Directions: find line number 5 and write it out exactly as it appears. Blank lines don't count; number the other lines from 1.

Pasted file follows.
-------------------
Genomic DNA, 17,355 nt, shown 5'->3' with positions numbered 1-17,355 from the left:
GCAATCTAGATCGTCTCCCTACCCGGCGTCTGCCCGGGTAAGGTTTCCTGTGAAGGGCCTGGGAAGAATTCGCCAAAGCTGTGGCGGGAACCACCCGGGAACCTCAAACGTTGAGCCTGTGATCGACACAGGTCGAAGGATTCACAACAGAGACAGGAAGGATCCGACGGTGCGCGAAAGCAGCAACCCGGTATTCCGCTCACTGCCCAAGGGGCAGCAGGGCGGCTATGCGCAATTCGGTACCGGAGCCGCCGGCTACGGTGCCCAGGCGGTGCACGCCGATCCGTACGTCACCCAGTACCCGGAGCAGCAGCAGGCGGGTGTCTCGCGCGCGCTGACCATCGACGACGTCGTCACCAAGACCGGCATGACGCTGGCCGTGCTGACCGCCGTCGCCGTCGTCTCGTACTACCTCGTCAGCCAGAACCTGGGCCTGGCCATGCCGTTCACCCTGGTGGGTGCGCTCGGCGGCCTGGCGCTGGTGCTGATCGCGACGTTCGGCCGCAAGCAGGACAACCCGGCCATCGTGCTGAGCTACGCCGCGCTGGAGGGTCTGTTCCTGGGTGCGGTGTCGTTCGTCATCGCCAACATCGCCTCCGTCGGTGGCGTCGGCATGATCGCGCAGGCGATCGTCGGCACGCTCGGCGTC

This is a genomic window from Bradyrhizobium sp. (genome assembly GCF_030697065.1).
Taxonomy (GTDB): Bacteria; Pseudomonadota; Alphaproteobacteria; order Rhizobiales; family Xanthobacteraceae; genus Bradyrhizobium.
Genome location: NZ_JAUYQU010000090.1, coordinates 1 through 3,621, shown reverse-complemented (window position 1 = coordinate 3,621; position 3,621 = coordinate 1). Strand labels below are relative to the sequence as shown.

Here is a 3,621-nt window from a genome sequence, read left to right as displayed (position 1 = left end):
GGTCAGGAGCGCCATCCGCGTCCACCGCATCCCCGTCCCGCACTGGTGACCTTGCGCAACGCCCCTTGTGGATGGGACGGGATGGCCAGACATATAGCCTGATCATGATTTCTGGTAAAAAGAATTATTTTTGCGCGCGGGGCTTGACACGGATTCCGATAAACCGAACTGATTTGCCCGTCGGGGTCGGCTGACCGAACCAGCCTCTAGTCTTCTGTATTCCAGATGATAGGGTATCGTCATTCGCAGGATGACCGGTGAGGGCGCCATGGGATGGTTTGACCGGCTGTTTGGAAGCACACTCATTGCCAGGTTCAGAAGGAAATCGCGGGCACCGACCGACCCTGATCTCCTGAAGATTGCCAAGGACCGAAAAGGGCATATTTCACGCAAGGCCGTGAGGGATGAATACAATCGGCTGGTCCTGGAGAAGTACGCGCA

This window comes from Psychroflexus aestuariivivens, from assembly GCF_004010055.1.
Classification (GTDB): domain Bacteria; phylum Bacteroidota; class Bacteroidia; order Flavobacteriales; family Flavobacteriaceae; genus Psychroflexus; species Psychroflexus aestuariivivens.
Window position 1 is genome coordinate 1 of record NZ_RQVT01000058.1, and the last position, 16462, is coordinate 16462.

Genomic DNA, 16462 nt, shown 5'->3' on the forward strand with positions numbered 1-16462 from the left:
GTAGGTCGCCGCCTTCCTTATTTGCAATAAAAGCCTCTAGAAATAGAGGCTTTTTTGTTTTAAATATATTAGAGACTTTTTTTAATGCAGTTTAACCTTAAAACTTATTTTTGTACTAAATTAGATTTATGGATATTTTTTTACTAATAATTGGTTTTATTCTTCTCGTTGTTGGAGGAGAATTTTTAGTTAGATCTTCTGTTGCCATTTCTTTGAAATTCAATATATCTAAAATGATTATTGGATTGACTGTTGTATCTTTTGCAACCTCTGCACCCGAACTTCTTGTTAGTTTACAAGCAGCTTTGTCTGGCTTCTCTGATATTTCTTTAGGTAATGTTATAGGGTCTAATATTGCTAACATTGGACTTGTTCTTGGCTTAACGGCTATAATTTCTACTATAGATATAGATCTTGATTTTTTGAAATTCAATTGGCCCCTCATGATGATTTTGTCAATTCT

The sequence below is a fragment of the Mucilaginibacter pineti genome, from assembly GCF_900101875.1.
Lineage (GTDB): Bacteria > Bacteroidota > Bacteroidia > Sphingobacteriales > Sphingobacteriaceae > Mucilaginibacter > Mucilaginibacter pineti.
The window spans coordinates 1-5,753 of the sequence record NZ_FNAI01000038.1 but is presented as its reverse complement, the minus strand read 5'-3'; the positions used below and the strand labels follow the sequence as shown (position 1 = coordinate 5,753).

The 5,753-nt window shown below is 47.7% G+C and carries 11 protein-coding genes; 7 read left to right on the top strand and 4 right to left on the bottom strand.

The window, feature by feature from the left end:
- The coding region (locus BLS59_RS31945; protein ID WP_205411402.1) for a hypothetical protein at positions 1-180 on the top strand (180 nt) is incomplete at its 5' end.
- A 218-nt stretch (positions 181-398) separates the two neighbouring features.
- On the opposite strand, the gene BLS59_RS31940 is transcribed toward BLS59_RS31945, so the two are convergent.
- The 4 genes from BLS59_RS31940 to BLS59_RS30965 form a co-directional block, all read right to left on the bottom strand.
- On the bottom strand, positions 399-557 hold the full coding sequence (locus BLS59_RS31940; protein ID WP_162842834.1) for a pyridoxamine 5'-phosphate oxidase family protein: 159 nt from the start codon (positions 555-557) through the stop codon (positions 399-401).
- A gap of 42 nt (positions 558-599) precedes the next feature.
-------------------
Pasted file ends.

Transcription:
Genome location: NZ_JAUYQU010000090.1, coordinates 1 through 3,621, shown reverse-complemented (window position 1 = coordinate 3,621; position 3,621 = coordinate 1). Strand labels below are relative to the sequence as shown.